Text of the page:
With proper pedagogy, students can stay engaged in lecture even when they use computers. Image:

Here are some best practices for using Learning Catalytics based on my experience. All classes are different, so your style will be, too.
1. Give some points for performance, not just participation. Students try harder and take the exercises more seriously when their points depend on getting the answer correct. On the other hand, scores based entirely on performance can discourage students who get many answers wrong. I use 50-50 participation and performance.
2. Make the point values significant enough that they can affect students' grades. This encourages attendance and effort, and rewards students for trying very hard (which will hopefully improve their learning and exam performance, too). Points in my classes are worth 5-10% of the final course grade.
3. Deploy many questions during a lecture. If you only ask a couple of questions, you might as well be giving a one-way, traditional lecture. This also helps maintain students' attention span. I try to ask at least 10 questions in a 80-minute lecture.
4. Deploy meaningful questions that ask students to apply their knowledge. I once attended a lecture where the instructor taught a concept then asked students to vomit that concept right back using clickers. I sat in the back and watched as comatose students barely roused their index fingers to answer these questions. This is not effective pedagogy. Instead, ask students questions that involve applying their knowledge to new situations. Tell them to think about it, talk to their neighbor, and then answer. In my opinion, this is the key to helping students learn the material and develop as critical thinkers.

One more thing- Learning Catalytics has an awesome Team-Based Learning mode that I use for certain classes. Click here to learn more about this 100% active learning mode of instruction.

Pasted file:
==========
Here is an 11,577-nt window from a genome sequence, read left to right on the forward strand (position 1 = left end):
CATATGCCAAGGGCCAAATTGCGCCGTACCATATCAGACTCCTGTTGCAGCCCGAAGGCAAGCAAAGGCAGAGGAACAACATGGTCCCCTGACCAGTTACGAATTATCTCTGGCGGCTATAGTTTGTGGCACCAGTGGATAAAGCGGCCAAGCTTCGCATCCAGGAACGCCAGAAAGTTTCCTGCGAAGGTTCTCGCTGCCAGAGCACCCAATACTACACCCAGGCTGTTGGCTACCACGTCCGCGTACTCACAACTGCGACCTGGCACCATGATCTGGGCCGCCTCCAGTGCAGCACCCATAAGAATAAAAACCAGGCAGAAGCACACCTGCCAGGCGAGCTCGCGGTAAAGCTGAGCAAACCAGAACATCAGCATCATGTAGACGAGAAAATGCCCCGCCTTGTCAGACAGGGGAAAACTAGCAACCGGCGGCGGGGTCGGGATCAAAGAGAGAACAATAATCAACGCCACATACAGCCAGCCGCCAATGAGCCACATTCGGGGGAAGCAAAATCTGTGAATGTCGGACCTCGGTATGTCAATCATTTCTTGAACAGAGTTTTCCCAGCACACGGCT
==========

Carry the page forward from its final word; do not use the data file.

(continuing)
How do you get started? Go to the Learning Catalytics website and register for an account. For more information and technical assistance, contact your Pearson representative.

This blog post was stimulated by my participation in a Reinventing the Large Lecture learning community organized by the Cal Poly Center for Teaching, Learning, and Technology.

Monday, December 9, 2013

Converting Ophidiophobes to Ophidiophiles, One Kid at a Time

"You study snakes? On purpose?? Why???"

I am a scientist. I lead a team of developing scientists (graduate students). One of the most important lessons to teach your graduate students is how to justify your research to the people who ask questions like this.

So we often find ourselves asking of the snakes: What's in it for us?

We can scream, "Biodiversity is important!" We can pontificate about the moral responsibility to respect all life. But the public wants to hear practical reasons why snakes are important.

Enter ecosystem services.

Ecosystem services is the idea that humans benefit from ecosystems and their myriad components. Obvious examples of ecosystem services of wildlife include honeybees that pollinate 100% of California's almond crop. Everybody loves almonds, so everybody (whether they know it or not) loves honeybees!

Honeybees pollinate many crops, including almonds. From

With snakes it is sometimes be a little harder. The classic go-to is this: Snakes eat mice, and keep their numbers under control. Without snakes, we could be overrun with mice.